1. Surface Water Quality Standards (SWQS): existing use protection; numeric and narrative criteria; anti degradation policy for C1 waters

2. Category One stream designations pursuant to the SWQS

3. Stormwater management rules C1 “Special Water Resource Protection Areas” (SWRPA) – 300 foot buffers and no reduction of “existing water quality” anti degradation standard from the SWQS

4. Stream encroachment permit rules that incorporate the SWRPA as a “riparian zone”

5. The Freshwater Wetlands permit rules that prohibit DEP from issuing any permit that would cause or contribute to a violation of any applicable State water quality standard”

6. The Water Quality Management Planning rules that

  • Establish policies, procedures and standards which, wherever attainable, help to restore, enhance and maintain the chemical, physical and biological integrity of the waters of the State, including ground waters, and the public trust therein, to protect public health, to safeguard fish and aquatic life and scenic and ecological values, and to enhance the domestic, municipal, recreational, industrial and other uses of water”;
  • Establish water quality goals and water quality standards for the waters of the State”;
  • provide that the DEP Commissioner “shall not undertake, nor shall he or she authorize through the issuance of a permit, any project or activity that conflicts with applicable sections of an adopted WQM plan or with this chapter.”

7. The NJPDES stormwater permit rules (NJAC 7:14A-25) that require compliance with the SWRPA in the storm water management rules and provide the municipal stormwater permits “shall require compliance with the applicable design and performance standards established under N.J.A.C. 7:8 for major development as defined in N.J.A.C. 7:8-1.

So, there you are folks – a roadmap to a win. Have at it. (text in italics is verbatim DEP regulation)

And don’t let DEP tell you that DEP doesn’t do things that way and that non point pollution is not regulated or subject to compliance with the SWQS.

Your challenge is to force DEP to change the way they issue permits and to start enforcing existing regulatory requirements, particularly the SWQS.

If opponents don’t put this issue on DEP’s plate and force them to respond, the will waive their power and let the 365 day clock run out.

In a future post, I will lay out the way to mount this challenge technically.

*PS – none of this is any secret to PennEast’s or DEP’s lawyers, so there is no benefit in keeping these issues quiet in some hope of outmaneuvering them.

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Christie DEP FERC PennEast Review Again Dodges The Only Hook That Could Kill The Pipeline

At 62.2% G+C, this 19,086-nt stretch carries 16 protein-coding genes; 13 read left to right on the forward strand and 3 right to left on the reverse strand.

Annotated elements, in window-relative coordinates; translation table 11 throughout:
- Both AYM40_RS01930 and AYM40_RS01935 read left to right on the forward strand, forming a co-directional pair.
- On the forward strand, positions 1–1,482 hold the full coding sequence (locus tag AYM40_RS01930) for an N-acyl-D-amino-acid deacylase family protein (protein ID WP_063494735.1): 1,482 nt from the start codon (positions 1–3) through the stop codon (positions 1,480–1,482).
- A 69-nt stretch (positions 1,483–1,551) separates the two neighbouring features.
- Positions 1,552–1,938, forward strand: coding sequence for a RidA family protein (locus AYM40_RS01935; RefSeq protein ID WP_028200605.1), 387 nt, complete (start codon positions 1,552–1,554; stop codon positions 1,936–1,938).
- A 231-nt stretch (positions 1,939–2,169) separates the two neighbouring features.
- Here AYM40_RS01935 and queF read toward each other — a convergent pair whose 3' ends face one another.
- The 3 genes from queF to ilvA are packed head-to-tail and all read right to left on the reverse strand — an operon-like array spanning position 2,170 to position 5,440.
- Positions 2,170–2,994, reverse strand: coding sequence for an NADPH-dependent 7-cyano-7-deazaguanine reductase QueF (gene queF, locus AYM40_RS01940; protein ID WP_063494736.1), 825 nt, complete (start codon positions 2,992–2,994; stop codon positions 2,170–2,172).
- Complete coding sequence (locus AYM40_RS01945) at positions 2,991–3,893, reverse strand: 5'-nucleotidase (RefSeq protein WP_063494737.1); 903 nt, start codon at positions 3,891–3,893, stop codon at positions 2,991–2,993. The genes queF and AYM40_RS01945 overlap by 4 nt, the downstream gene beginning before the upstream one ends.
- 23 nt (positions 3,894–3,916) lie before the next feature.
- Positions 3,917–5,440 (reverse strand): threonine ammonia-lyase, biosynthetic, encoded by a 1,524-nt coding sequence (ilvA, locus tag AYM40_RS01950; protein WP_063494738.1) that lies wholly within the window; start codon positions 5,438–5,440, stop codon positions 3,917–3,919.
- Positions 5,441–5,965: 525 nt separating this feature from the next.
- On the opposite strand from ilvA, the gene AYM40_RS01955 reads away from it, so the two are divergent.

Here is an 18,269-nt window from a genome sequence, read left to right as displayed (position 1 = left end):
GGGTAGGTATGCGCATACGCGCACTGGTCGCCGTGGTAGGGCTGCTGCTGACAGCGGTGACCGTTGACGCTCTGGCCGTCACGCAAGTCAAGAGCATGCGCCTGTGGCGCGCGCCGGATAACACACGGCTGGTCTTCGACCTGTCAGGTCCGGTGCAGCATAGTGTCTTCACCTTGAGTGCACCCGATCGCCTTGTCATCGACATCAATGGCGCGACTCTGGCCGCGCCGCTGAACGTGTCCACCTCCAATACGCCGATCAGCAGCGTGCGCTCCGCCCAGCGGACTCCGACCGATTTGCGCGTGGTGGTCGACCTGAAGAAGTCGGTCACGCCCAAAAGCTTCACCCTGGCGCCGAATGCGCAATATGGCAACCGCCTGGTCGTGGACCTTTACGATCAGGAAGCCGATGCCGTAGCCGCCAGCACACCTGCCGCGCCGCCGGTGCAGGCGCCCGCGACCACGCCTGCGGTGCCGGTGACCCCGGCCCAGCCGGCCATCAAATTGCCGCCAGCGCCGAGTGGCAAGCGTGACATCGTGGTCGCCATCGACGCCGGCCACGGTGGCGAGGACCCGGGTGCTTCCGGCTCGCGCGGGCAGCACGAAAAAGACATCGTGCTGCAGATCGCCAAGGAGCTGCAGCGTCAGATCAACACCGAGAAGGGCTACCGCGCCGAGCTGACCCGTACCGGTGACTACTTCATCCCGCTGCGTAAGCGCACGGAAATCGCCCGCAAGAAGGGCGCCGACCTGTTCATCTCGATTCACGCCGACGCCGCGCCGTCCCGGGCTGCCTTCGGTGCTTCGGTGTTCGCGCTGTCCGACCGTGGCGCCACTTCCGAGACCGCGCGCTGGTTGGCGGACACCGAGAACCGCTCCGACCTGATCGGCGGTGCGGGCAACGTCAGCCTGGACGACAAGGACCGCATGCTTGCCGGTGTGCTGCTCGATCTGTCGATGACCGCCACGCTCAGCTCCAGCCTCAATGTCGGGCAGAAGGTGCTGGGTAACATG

October 29th, 2015 No comments

DEP Buries Federal Clean Water Act Power Under Preempted State ENSP Program

[Update below]

Some of my PennEast opponent friends are praising the latest DEP environmental review letter to FERC on the PennEast pipeline, so, unfortunately, I again must be the skunk at the Garden Party and clarify the situation (see prior post).

Federal law includes the doctrine of preemption of State and local laws (curious wonks can read the Wiki backgrounder).

The federal Natural Gas Act under which FERC reviews interstate pipelines like PennEast preempts most state and local laws, with very limited exceptions.

This Congressional Research Service Report explains:

Certificate Authorities

If FERC grants a pipeline certificate, the commission’s order will state the terms and conditions of the approval, including the pipeline route that has been authorized, as well as any construction or environmental mitigation measures required for the project. A FERC certificate confers on the developer eminent domain authority (15 U.S.C. §717f(h)). Also, federal law preempts any state or local law that duplicates or obstructs that federal law (e.g., siting or zoning) relevant to the project. In this way a FERC certificate provides a pipeline developer with the authority to secure property rights to lay the pipeline if the developer cannot secure the necessary rights-of-way from landowners through negotiation. In practice, however, eminent domain authority is considered a last resort and is seldom used by developers.

Although a FERC certificate authorizes a pipeline under the Natural Gas Act, it cannot preempt other federal laws that may apply—such as the Endangered Species Act, the Coastal Zone Management Act, or the Clean Water Act—so any requirements under other federal statutes must still be met by the developer. These may include, for example, securing authorizations for water crossings from the Army Corps of Engineers, permission to cross federal lands from the Bureau of Land Management, and other federal approvals. A developer must secure these other federal approvals before proceeding with pipeline construction.